this cringing attitude, speak only of cowardly shrink- 
ing and pitiful self-love, the outcome of a nature warped 
by luxury and indulgence. And because the picture so 
strikingly suggests this moral Dr. Paton, of Nottingham, 
has had a reproduction of it specially prepared, 
for presentation to boys' clubs and young men's institutes. 
For the future of the British race depends upon the 
young manhood of Great Britain taking to heart this 
lesson in honour given in the days of his own early 
manhood by an artist who was himself the soul of 



'Only a handkerchief, just for one day ! 

No word to be spoken. 

No pledge to be broken. 

Just this silent token, 
Dear heart, I pray thee, O sweetheart, I pray. 

Tremblingly tying it, once more the cry — 

' O wear it, O wear it. 

For my dear sake bear it. 

But what ? Thou wouldst tear it 
Off from thine arm ! Then at morn must thou die ! 

Could he deny her, so wondrously fair? 

Her body so slender. 

Her glances so tender. 

And he her defender ? 
Surely for her sake this badge he might bear ! 

Dread was that moment, that pause to decide 

'Twixt living and dying, 

'Twixt honour and lying. 

An inward voice crying 
' Be true to thy conscience, whatever betide.' 

* "Only a handkerchief ! " Useless this strife ! 

Alas ! to seek ease on 

Such terms would be treason 

To God and to reason, 
Better grim death than a dishonoured life.' 



* The Huguenot ' 

The evolution of this picture is peculiarly interesting. 
Its starting-point was an old lichen-covered garden wall 
at Worcester Park Farm near Cheam, in Surrey, just the 
object to arrest an artist's attention, its lines of masonry 
softened by Time's fingers, its surface covered in brilliant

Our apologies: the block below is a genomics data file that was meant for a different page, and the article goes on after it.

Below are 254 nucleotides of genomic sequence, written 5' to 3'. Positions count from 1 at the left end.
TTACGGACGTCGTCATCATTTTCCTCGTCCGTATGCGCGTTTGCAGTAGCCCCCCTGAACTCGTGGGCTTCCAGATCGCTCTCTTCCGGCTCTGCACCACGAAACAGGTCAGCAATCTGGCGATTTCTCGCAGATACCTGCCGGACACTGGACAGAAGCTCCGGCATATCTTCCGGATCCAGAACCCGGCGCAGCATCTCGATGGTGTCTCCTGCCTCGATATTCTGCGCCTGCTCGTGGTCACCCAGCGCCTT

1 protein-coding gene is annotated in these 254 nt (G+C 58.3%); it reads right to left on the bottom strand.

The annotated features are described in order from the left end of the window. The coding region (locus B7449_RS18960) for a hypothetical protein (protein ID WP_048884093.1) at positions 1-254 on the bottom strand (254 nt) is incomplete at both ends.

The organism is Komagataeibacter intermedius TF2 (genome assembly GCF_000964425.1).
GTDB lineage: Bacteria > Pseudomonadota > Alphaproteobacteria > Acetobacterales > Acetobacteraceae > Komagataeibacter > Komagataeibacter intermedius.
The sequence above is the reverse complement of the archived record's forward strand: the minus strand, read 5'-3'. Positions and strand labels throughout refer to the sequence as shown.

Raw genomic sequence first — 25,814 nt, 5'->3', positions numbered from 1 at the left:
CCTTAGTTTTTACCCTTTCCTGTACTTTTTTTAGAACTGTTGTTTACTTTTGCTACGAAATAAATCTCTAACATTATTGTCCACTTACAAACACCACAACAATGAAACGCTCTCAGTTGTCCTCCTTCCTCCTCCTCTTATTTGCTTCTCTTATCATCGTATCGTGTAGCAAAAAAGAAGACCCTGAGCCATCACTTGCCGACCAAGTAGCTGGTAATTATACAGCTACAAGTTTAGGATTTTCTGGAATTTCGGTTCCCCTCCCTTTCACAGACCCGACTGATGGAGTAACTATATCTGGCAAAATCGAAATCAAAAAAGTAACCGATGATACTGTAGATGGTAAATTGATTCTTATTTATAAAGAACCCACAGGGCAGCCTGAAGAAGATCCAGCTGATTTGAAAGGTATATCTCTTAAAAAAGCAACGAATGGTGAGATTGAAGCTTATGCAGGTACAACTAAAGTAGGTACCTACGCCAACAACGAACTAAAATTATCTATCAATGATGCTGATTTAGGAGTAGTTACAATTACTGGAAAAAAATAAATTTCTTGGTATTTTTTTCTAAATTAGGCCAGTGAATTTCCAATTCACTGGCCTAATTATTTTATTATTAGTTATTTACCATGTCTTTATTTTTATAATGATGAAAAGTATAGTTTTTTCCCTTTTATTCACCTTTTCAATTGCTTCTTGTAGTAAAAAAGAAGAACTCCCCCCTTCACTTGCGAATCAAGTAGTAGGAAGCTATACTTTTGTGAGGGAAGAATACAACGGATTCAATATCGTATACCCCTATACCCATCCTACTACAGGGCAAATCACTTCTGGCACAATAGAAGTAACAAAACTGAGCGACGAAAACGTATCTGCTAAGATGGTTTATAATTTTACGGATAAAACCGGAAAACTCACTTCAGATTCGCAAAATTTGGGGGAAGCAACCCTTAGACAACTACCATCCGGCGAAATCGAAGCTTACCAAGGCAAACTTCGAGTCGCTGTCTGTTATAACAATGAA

patches with the greys and yellows of the clinging plants, 
its cracks and crannies the sheltering-place of shy wild 
flowers, its drooping canopy of ivy reaching down towards 
an upgrowth of nasturtiums and Canterbury-bells. It 
was a thing in itself to paint for the sheer beauty of it, 
and it occurred to Millais that this was an ideal spot 
for the tender caresses and whispered confidences of 
lovers. He proposed therefore to paint a gracious 
representation of ' love's sweet young dream,' as described 
in Tennyson's line ' Two lovers whispering by a garden 
wall,' against this exquisite background. He and Holman- 
Hunt were spending together the autumn and winter 
months of 1851 in the ' Garden of England.' Both the 
artists were young — the one twenty-four, the other twenty- 
two ; the brains of both were teeming with thoughts and 
noble ideals, and both were intent upon transferring to 
canvas a faithful record of Nature's charms. Holman- 
Hunt was engaged upon his ' Hirehng Shepherd ' ; 
Millais had almost completed ' Ophelia.' It was too 
late to begin another large subject, and he decided to 
give the remaining time of their stay to the garden wall. 
The young artists talked freely about their work and aims. 


Holman-Hiint had expressed an opinion that ' pictures 
should never deal with the meetings of lovers if they are 
only lovers.' This touched closely the subject Millais 
had taken in hand. During a walk to Shotover he raised 
the point. His friend explained that to his thinking lovers 
should not be ' pryed upon ' by painters ; that such 
pictures, if badly done, were despicable ; if well done, 
out of place ; and that the only justification of that class 
of subjects would be the absence of merely personal 
feeling on the part of the dramatis personae and their 
obsession ' by generous thought of a larger world.' Millais 
grasped the distinction at once, but his design was 
finished and the background for it largely advanced. A 
Uttle later Holman-Hunt, Millais, and Collins were to- 
gether, the day's work done. Millais was bantering 
Collins on his High-Churchism, Holman-Hunt was deeply 
absorbed in making a sketch to illustrate Rev. iii. 20. 
Millais stepped across to look over. ' But what is this 
small sketch at the side ? ' Holman-Hunt explained 
that it was the outcome of their talk about lovers in 
pictures — a small design representing the daughter of a 
Lancastrian nobleman on her father's castle walls, her 
enemy lover by her, booted and spurred, a rope-ladder 
fixed to the castellated parapet, and the girl's mind dis-